- The treated area(s) of skin should not be covered with airtight dressings, as this will increase the absorption of hydrocortisone into the body, which could increase the risk of local side effects such as skin thinning (see below). You should only use airtight dressings over the affected area if instructed to by your doctor.
- Daktacort cream should not be used to treat anal or genital areas, unless prescribed by a doctor.
Daktacort cream should not be used on areas of skin affected by
- Viral skin infections such as chickenpox, shingles, cold sores or genital herpes.
- Ringworm (tinea corporis) infections, unless prescribed by a doctor.
- Other skin infections, unless prescribed by a doctor.
Daktacort hydrocortisone cream should not be used if you are allergic to any of its ingredients. If you feel you have experienced an allergic reaction, stop using Daktacort hydrocortisone cream and inform your doctor or pharmacist.
Can I use Daktacort cream while pregnant or breastfeeding?
- Daktacort hydrocortisone cream should not be used during pregnancy unless prescribed by your doctor. If it is prescribed by your doctor it should not be used on large areas of skin, underneath airtight dressings, or for prolonged periods of time. Consult your doctor for further information.
- Daktacort hydrocortisone cream should not be used during breastfeeding unless prescribed by your doctor. If it is prescribed by your doctor it should not be used on large areas of skin, underneath airtight dressings or for prolonged periods of time. If it is applied to the breasts it should be washed off carefully before breastfeeding and then reapplied afterwards.
What are the possible side effects of Daktacort cream?
Medicines and their possible side effects can affect individual people in different ways. The following are some of the side effects that are known to be associated with Daktacort hydrocortisone cream. Just because a side effect is stated here does not mean that all people using this medicine will experience that or any side effect.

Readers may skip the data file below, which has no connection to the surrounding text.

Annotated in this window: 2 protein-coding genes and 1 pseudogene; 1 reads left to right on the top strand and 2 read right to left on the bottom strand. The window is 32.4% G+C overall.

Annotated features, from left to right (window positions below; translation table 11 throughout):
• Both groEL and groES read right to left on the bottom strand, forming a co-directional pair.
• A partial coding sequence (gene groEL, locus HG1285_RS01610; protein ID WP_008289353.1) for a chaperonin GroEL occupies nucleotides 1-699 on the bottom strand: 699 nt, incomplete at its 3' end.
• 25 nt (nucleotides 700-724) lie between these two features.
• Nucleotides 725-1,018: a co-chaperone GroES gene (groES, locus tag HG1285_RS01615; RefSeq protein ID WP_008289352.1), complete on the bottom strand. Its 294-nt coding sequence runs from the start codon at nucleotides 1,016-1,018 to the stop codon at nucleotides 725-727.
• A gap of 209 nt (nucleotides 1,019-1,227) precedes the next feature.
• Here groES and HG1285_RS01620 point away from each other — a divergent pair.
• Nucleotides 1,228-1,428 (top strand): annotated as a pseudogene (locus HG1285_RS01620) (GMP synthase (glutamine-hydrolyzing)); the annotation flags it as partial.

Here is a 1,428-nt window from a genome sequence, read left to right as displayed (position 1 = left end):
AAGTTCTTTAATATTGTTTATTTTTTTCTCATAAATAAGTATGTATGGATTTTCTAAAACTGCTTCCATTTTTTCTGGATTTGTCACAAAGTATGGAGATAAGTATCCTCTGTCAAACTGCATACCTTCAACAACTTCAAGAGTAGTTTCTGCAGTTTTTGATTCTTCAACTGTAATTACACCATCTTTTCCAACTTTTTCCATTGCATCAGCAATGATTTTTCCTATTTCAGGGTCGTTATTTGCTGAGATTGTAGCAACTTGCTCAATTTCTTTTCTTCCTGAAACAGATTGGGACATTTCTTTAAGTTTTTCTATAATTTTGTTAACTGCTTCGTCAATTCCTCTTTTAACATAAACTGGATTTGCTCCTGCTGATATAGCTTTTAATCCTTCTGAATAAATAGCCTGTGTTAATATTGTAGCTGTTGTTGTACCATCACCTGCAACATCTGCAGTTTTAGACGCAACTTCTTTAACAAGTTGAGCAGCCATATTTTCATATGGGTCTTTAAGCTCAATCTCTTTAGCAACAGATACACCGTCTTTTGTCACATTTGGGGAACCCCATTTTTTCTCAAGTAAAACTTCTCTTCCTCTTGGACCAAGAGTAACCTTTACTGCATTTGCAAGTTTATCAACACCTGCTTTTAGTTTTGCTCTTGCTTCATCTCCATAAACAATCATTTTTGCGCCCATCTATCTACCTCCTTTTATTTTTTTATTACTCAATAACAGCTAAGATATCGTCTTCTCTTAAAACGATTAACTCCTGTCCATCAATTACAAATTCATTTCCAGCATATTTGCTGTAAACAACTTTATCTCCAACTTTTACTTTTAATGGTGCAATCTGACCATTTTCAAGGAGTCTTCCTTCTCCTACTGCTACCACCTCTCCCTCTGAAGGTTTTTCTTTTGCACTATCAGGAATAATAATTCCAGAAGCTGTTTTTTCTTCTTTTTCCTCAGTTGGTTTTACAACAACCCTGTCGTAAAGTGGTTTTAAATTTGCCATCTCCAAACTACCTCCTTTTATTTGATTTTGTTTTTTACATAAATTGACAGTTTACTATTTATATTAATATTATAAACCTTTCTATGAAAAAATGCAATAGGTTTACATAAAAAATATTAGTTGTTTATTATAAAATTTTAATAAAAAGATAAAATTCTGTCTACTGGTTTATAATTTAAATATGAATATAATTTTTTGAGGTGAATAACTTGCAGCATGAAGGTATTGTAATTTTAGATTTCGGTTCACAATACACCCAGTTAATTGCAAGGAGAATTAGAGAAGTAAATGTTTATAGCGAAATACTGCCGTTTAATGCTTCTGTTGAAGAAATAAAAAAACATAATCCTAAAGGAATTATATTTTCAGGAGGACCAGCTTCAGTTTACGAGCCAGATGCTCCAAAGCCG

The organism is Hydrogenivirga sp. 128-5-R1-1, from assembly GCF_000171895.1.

Irritation in area of use, for example burning, stinging, itching, redness, rash. Stop using the cream and consult your doctor or pharmacist if you have a severe reaction to it.
Talk to your doctor, nurse or pharmacist if you want any more information about the possible side effects of Daktacort hydrocortisone cream.
Can I use Daktacort hydrocortisone cream with other medicines?
Hydrocortisone and miconazole are unlikely to be absorbed through the skin in sufficient amounts to affect other medicines that you are taking by mouth.
- However, if you are taking warfarin to prevent blood clots, there is a very small chance that miconazole applied to the skin may enhance the effect of the warfarin. If you are taking warfarin your doctor may want to monitor your blood-clotting time (INR) during and after a course of this medicine.
- If you are using other topical medicines or moisturisers on the same area of skin it is recommended that you leave about 30 minutes between applying each product. This is to allow each product time to be absorbed and avoid them mixing or diluting on the skin.